Aside from the hinge, the chassis itself is made almost entirely of matte magnesium alloy. The tablet is rigid enough to resist any twisting or depressions on even a minor scale. The keyboard base is slightly more susceptible to twisting and warping towards the center of the keyboard, though not enough to be of any real concern.

As for size and weight, the Surface Book is larger and heavier than many of the Ultrabooks that it intends to replace. The Toshiba Kirabook (1.28 kg), Acer Aspire S7 (1.33 kg), Asus Zenbook UX305 (1.27 kg), and Dell XPS 13 (1.28 kg) are all at least a hundred grams lighter. Part of the reason is because of the Surface Book's 13.5-inch 3:2 form factor, which will naturally be larger than 13-inch and 14-inch 16:9 notebooks. However, the fact that both the display and docking station are each housing core processors also contribute to the overall thickness and weight. Note that while the rear is measured at 23 mm thick, the front edge comes in at just slightly less than 14 mm in comparison.

The tablet portion weighs 730 grams when detached from its base, which is roughly 20 grams heavier than the 12.2-inch Galaxy Note Pro 12.2 and the upcoming 12.9-inch iPad Pro. 

Connectivity

Available interfaces include mDP and a couple of full-size USB 3.0 ports. Other than that, users are out of luck when it comes to staples such as RJ-45, VGA, or even a full-size HDMI port. The notebook's small screen size isn't an excuse for the limited number of options either as many similarly-sized Ultrabooks tend to offer more than what the Surface Book carries. A USB Type-C or Thunderbolt port would have gone a long way to future-proofing the already pricey device.

Front: No connectivity
Front: No connectivity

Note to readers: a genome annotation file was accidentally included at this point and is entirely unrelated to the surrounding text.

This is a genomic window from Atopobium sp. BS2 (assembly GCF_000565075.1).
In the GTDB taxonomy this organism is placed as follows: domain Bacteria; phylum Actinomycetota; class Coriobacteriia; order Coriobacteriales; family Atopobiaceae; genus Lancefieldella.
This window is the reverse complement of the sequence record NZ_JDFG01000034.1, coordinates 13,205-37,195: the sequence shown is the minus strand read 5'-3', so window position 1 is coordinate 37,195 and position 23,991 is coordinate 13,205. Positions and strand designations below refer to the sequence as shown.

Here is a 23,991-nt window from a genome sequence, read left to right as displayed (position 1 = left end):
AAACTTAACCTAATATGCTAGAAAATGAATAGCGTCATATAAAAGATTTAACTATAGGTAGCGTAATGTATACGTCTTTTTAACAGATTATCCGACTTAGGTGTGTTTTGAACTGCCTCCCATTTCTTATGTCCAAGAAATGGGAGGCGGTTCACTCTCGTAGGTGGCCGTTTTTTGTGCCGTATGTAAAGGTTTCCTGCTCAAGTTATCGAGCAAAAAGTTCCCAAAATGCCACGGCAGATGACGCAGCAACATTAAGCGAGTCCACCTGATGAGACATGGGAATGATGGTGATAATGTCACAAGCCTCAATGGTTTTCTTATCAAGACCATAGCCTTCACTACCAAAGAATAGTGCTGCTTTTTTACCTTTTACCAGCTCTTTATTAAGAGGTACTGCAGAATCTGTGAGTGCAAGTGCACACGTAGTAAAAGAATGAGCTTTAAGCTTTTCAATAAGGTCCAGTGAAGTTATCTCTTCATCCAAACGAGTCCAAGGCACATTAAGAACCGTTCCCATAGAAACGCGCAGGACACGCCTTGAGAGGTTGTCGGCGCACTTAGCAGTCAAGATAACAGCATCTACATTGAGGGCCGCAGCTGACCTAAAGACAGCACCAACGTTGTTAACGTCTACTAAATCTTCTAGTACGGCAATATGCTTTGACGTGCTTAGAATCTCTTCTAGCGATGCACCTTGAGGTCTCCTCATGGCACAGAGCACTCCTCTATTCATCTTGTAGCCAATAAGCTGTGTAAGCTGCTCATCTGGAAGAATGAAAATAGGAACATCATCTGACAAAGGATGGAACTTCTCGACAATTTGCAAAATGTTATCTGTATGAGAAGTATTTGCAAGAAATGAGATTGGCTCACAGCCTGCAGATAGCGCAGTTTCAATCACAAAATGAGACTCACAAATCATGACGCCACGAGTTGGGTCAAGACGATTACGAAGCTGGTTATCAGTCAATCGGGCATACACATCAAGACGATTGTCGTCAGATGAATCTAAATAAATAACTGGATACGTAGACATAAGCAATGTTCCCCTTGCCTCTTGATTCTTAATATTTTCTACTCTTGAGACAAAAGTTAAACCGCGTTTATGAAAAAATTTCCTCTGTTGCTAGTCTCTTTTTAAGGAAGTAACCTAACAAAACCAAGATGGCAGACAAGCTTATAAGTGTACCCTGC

Right: 3.5 mm audio, Mini-DisplayPort, AC adapter
Right: 3.5 mm audio, Mini-DisplayPort, AC adapter
Rear: No connectivity
Rear: No connectivity
Left: 2x USB 3.0, SD reader
Left: 2x USB 3.0, SD reader

Communication

WLAN is provided by a dual-band (2x2) Marvell Avastar 802.11ac module for theoretical transfer speeds of up to 867 Mbps with integrated Bluetooth 4.0. We experienced no latency or connectivity issues when connected to a standard home network.

Disappointingly, there are no options for WWAN or GPS. The fact that Microsoft offers the Surface Book with a 1 TB SSD for $3200 USD but no SKUs with WWAN support is a bit of a head-scratcher.

Security

The Surface Book's lack of a fingerprint reader is made up for by its inclusion of a front-facing infrared camera. As an unlocking feature, it has similarities to the infrared camera on the upcoming Lumia 950 and 950 XL smartphones. The man drawback is that the user must maintain a reasonable distance from the camera to successfully pass the lock screen. If conditions are met, the entire process should take no more than one to two seconds.

Accessories

It's no surprise that the Microsoft Store sells official mDP adapters for converting to HDMI, RJ-45, or VGA for $39 USD each. There are currently no first-party carrying cases or protective covers for the Surface Book as of this writing. The lack of a dedicated docking port underneath the base further limits its connectivity options.

Maintenance

While there is a maintenance panel underneath the docking station, there are no visible screws anywhere on the device. Microsoft has not designed the Surface Book to be tinkered with or upgraded by the end-user.

Warranty

The standard 1-year limited warranty applies when purchased directly from Microsoft. Accidental damage protection and a 2-year extension is available for $250 USD. Brick and mortar stores will typically offer more levels of protection if desired.